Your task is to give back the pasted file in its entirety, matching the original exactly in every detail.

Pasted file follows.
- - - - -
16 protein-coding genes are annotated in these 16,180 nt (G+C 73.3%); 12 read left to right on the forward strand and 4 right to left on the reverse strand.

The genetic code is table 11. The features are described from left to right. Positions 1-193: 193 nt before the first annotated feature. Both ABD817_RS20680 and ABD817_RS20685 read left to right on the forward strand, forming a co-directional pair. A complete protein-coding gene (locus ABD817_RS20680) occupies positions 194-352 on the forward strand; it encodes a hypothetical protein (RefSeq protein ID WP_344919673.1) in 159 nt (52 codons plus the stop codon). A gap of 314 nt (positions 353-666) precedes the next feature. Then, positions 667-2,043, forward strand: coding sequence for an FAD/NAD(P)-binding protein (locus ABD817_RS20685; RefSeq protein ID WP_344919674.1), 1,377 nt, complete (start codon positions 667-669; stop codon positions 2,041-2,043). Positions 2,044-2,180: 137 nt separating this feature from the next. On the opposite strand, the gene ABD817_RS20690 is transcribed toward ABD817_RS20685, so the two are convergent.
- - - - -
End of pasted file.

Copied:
16 protein-coding genes are annotated in these 16,180 nt (G+C 73.3%); 12 read left to right on the forward strand and 4 right to left on the reverse strand.

The genetic code is table 11. The features are described from left to right. Positions 1-193: 193 nt before the first annotated feature. Both ABD817_RS20680 and ABD817_RS20685 read left to right on the forward strand, forming a co-directional pair. A complete protein-coding gene (locus ABD817_RS20680) occupies positions 194-352 on the forward strand; it encodes a hypothetical protein (RefSeq protein ID WP_344919673.1) in 159 nt (52 codons plus the stop codon). A gap of 314 nt (positions 353-666) precedes the next feature. Then, positions 667-2,043, forward strand: coding sequence for an FAD/NAD(P)-binding protein (locus ABD817_RS20685; RefSeq protein ID WP_344919674.1), 1,377 nt, complete (start codon positions 667-669; stop codon positions 2,041-2,043). Positions 2,044-2,180: 137 nt separating this feature from the next. On the opposite strand, the gene ABD817_RS20690 is transcribed toward ABD817_RS20685, so the two are convergent.